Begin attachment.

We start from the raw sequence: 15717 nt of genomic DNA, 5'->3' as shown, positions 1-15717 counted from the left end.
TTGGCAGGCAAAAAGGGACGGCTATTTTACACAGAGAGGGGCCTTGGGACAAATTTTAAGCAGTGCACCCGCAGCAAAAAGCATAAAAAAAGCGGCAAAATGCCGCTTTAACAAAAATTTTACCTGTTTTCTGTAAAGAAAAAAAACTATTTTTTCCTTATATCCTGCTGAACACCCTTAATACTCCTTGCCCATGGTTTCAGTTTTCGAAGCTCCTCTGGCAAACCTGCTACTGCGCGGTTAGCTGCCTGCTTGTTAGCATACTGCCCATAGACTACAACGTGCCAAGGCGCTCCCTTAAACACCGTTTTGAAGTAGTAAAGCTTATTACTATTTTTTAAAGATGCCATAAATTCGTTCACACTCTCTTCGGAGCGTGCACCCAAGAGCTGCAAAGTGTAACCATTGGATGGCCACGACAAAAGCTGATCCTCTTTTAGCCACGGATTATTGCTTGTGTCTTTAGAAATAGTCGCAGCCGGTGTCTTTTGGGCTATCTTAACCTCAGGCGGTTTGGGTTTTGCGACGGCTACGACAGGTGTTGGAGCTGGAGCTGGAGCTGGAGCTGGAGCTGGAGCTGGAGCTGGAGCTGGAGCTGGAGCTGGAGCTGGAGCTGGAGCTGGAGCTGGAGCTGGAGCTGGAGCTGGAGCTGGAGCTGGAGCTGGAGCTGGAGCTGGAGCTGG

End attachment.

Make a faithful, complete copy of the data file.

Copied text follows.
We start from the raw sequence: 15717 nt of genomic DNA, 5'->3' as shown, positions 1-15717 counted from the left end.
TTGGCAGGCAAAAAGGGACGGCTATTTTACACAGAGAGGGGCCTTGGGACAAATTTTAAGCAGTGCACCCGCAGCAAAAAGCATAAAAAAAGCGGCAAAATGCCGCTTTAACAAAAATTTTACCTGTTTTCTGTAAAGAAAAAAAACTATTTTTTCCTTATATCCTGCTGAACACCCTTAATACTCCTTGCCCATGGTTTCAGTTTTCGAAGCTCCTCTGGCAAACCTGCTACTGCGCGGTTAGCTGCCTGCTTGTTAGCATACTGCCCATAGACTACAACGTGCCAAGGCGCTCCCTTAAACACCGTTTTGAAGTAGTAAAGCTTATTACTATTTTTTAAAGATGCCATAAATTCGTTCACACTCTCTTCGGAGCGTGCACCCAAGAGCTGCAAAGTGTAACCATTGGATGGCCACGACAAAAGCTGATCCTCTTTTAGCCACGGATTATTGCTTGTGTCTTTAGAAATAGTCGCAGCCGGTGTCTTTTGGGCTATCTTAACCTCAGGCGGTTTGGGTTTTGCGACGGCTACGACAGGTGTTGGAGCTGGAGCTGGAGCTGGAGCTGGAGCTGGAGCTGGAGCTGGAGCTGGAGCTGGAGCTGGAGCTGGAGCTGGAGCTGGAGCTGGAGCTGGAGCTGGAGCTGGAGCTGGAGCTGGAGCTGGAGCTGGAGCTGGAGCTGG